On Tuesday, we published the story of a woman who ordered a turkey from a Publix supermarket deli for her office’s Thanksgiving celebration, only to discover that her “fully cooked” turkey was cooked, but cold. This was a problem. Her story had a happy ending, but we heard from a Publix employee who confirmed that selling a cold turkey with no warning is wrong…and would lead to trouble for any employee who tried it at our tipster’s store.
The turkeys, as it turns out, can’t be sold hot not just for health code reasons, but because they aren’t cooked in the deli in the first place. They are cooked, frozen, then delivered to stores to thaw before sale.
I’ve been working in one of busiest Publix delis there are for 5 years now, so I know the inside info for what is SUPPOSED to happen. And what I’ve been doing and training people to do since day 1.
1. Yes, the people working there screwed up, no question about it. When taking the orders for these dinners/birds, we are REQUIRED to tell them that it does not come hot. They come to us frozen, and we thaw them out in our coolers. It is fully cooked, it’s not raw, but it is cold, and you will have to heat it up at home. Takes about 2 hours for the bird. Takes a lot longer for a raw bird. This all must be explained when taking an order for the turkeys. If needed, write it out on the customer’s copy of the order. Carbon copy is wonderful if old technology.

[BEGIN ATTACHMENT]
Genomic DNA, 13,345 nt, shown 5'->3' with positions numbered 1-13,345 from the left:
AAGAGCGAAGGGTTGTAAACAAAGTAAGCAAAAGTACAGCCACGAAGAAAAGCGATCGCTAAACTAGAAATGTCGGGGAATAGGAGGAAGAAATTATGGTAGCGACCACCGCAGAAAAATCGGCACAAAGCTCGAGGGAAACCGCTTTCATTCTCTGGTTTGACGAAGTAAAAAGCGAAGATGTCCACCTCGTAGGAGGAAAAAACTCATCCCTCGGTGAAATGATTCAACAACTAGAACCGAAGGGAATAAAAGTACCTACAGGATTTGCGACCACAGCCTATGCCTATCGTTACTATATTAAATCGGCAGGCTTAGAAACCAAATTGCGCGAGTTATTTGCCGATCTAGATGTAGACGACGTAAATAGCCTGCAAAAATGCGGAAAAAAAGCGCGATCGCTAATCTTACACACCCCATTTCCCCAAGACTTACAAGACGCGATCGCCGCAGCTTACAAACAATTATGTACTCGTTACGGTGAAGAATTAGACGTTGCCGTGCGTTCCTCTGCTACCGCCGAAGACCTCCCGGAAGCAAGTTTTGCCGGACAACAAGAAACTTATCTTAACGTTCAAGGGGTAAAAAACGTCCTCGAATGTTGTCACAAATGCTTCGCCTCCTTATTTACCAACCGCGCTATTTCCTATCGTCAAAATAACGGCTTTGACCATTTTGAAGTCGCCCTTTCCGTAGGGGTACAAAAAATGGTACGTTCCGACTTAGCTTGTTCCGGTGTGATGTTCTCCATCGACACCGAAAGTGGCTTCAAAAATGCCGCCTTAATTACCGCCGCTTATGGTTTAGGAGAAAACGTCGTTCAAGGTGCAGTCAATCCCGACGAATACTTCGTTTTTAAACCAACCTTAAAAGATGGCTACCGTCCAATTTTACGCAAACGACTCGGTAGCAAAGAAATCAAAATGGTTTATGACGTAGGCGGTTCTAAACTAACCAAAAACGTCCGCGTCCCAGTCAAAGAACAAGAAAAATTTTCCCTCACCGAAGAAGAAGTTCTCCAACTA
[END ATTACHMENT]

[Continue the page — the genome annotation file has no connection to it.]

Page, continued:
2. If someone asks why they come cold, here’s why. We are not allowed to let any of the those turkeys or sides out hot. It’s a health code violation and a liability issue. We also have no way to heat the birds, our ovens are not built for that kind of capacity. And even if we could, we have no way to keep all that food hot. Publix is also closed on Thanksgiving, so that’s another reason, you don’t want to pick up a hot meal and have to wait till the next day to eat it. And yes, even with these reasons, we do get people who get mad at us that the turkeys are not hot. Unfortunately, there’s nothing we can do about it.
3. The de-boning thing. The reason for the fee is that it actually takes a lot of work to get those things de-boned. They are very cold (38 degrees or less) when we take all the meat of the bone, not warm at all. This is done for health code reasons, so there’s little to no chance of bacterial growth. And unfortunately, most stores do not have electric knives to do this with, I wish we did. So we’re using either paring knives, or really big bread knives. It takes a while, and that’s all time spent not helping customers on counter/sub shop/wherever.
I just thought the whole fiasco was crazy, and feel so sorry for the OP. I think I can honestly say if this happened at my store, some one would be suspended for a good while if not completely losing their job.
Thanks for the info, Publix tipster!
Is A “Fully-Cooked” Turkey Supposed To Be Hot?